If we do not hold the wall

Then that Eternal City, that land where your fathers died, that land of Aeneas’ pride, your home, yes, that Rome— 

That Rome will fall.

 

If we do not stand our ground and guard the land those brothers found, then the Gauls

Will scale the walls, will sack your home, will steal your bride, will take your home—that’s it, your Rome— 

We hold the wall.

 

If we do not keep foreign treasures, each beyond all worth and measure, held in trust, (for safekeeping, by their betters), well protected within city walls, 

Then our temples will be looted, and all our Gods will get booted and our white towers will be overthrown, and Rome, that’s right, your Rome—  

That Rome will fall. 

 

When the tweeting, when the twiddling of Nero’s fiery, fractious fiddling is drowned out by the singing, by that ringing clarion call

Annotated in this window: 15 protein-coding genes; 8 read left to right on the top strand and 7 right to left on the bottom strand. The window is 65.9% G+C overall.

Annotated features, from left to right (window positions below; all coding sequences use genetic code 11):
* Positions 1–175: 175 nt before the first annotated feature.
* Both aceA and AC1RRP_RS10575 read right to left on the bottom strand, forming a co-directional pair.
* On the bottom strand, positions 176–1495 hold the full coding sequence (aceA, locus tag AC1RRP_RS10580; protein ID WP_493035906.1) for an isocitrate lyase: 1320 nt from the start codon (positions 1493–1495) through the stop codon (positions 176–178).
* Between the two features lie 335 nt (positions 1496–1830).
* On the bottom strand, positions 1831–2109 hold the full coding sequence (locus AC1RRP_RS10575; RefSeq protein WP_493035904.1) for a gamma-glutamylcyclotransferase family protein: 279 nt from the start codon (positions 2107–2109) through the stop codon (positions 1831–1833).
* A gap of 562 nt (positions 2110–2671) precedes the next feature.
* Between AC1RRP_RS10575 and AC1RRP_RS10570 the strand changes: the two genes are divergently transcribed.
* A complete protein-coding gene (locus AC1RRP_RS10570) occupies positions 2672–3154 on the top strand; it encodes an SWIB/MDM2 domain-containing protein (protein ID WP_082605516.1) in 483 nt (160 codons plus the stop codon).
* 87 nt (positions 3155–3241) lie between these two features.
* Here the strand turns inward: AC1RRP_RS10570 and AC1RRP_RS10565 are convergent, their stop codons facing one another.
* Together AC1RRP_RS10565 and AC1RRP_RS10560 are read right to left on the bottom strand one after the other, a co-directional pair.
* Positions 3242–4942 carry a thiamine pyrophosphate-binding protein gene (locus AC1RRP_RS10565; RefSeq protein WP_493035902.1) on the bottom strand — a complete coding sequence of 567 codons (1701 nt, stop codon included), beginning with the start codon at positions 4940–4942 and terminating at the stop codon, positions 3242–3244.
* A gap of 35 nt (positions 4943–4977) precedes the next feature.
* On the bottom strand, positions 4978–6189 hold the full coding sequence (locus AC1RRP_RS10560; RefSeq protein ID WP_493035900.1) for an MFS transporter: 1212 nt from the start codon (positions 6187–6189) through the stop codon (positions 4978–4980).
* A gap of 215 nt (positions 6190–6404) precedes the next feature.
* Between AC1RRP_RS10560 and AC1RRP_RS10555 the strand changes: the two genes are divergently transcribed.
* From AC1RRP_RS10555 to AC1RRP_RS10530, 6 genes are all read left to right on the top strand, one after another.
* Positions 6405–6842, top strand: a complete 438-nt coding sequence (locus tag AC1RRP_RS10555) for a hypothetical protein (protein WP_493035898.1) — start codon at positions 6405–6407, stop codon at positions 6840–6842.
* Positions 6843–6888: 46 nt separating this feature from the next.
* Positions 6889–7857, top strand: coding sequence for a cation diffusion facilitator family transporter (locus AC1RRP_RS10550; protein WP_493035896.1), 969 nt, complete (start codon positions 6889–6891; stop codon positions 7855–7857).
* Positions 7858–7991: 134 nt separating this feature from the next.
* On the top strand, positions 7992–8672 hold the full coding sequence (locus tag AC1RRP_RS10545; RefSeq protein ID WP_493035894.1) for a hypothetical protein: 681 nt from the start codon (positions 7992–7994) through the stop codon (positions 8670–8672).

Of the Vandal, and the Goth, and the Gaul—then Rome, the Rome that was your home— 

That Rome will fall.

 

Out of the walls they built, out of the seven-tiered tombs of Troy, the barbarian dead rise, draw veils across the stars, and cry out our curtain call,

Those once silent sullen shades are now humble hungry mean, and they ravenously dream—of a Rome where everyone is free, of a Rome that never has been yet but still could be, a home

We hold the wall (but that’s all, that’s all.)

 

The dead mumble in the dark. They say that without the wall

There would be no citizens and no barbarians, only one home, a single Rome.

Why hold the wall?

When this Rome will, (when this Rome must,) fall.

julius caesar marble statue

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